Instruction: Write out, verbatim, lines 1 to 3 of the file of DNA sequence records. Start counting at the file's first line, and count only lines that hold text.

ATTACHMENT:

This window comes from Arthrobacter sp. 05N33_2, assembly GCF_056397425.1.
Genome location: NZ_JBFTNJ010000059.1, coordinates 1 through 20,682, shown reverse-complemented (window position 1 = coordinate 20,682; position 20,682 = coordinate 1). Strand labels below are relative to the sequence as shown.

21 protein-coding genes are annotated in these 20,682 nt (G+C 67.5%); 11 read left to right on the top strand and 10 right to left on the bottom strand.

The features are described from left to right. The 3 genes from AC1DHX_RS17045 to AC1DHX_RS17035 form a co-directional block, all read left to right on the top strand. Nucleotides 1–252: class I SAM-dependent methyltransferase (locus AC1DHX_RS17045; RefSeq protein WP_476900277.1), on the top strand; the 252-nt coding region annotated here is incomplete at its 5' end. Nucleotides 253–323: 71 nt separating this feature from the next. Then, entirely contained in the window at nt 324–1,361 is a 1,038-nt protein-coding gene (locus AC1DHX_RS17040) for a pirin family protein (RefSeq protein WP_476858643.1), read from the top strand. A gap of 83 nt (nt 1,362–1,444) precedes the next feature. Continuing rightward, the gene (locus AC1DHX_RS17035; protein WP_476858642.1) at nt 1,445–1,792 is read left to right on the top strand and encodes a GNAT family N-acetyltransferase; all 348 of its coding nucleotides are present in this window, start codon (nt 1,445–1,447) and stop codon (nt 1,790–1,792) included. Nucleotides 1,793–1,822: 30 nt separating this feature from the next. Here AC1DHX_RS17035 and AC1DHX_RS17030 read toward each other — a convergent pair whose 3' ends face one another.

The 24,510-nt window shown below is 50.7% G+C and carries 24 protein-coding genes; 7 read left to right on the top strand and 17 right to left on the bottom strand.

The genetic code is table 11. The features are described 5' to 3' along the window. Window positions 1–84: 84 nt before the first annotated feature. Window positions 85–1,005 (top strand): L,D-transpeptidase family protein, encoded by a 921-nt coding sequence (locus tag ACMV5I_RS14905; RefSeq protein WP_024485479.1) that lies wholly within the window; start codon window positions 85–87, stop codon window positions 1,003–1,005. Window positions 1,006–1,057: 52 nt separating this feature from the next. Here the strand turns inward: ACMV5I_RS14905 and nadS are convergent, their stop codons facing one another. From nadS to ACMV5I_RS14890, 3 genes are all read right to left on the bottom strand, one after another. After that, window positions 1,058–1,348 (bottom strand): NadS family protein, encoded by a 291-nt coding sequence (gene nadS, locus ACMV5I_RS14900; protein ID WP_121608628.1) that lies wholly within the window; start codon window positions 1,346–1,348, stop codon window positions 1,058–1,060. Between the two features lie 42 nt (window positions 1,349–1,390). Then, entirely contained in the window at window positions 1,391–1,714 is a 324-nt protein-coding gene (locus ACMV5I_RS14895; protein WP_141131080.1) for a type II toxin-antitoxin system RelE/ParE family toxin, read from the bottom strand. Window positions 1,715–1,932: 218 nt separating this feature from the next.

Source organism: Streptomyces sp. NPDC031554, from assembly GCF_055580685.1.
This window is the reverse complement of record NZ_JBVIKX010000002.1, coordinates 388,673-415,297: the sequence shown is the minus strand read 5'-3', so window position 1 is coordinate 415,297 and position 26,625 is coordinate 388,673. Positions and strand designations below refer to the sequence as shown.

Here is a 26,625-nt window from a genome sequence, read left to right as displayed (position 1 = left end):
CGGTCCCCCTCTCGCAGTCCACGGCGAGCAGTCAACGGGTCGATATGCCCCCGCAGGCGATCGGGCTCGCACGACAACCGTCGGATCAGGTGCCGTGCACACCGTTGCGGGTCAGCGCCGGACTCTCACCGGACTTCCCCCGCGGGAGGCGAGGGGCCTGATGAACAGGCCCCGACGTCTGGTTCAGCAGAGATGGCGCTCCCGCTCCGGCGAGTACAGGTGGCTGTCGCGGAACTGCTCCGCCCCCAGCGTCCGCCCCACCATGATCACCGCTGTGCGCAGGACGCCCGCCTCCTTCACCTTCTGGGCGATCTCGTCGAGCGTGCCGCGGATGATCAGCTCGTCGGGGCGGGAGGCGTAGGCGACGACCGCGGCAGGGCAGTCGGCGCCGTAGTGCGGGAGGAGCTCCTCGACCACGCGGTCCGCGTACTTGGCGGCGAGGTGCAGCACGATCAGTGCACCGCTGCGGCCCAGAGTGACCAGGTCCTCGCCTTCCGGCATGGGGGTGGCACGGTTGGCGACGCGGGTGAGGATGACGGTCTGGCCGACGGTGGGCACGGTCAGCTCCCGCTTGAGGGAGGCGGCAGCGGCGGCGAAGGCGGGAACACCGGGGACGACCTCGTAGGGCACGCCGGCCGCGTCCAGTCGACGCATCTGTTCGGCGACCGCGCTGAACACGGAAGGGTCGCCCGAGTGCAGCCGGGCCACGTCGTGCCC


This window comes from Arthrobacter sp. 05N33_2, assembly GCF_056397425.1.
Genome location: NZ_JBFTNJ010000059.1, coordinates 1 through 20,682, shown reverse-complemented (window position 1 = coordinate 20,682; position 20,682 = coordinate 1). Strand labels below are relative to the sequence as shown.

21 protein-coding genes are annotated in these 20,682 nt (G+C 67.5%); 11 read left to right on the top strand and 10 right to left on the bottom strand.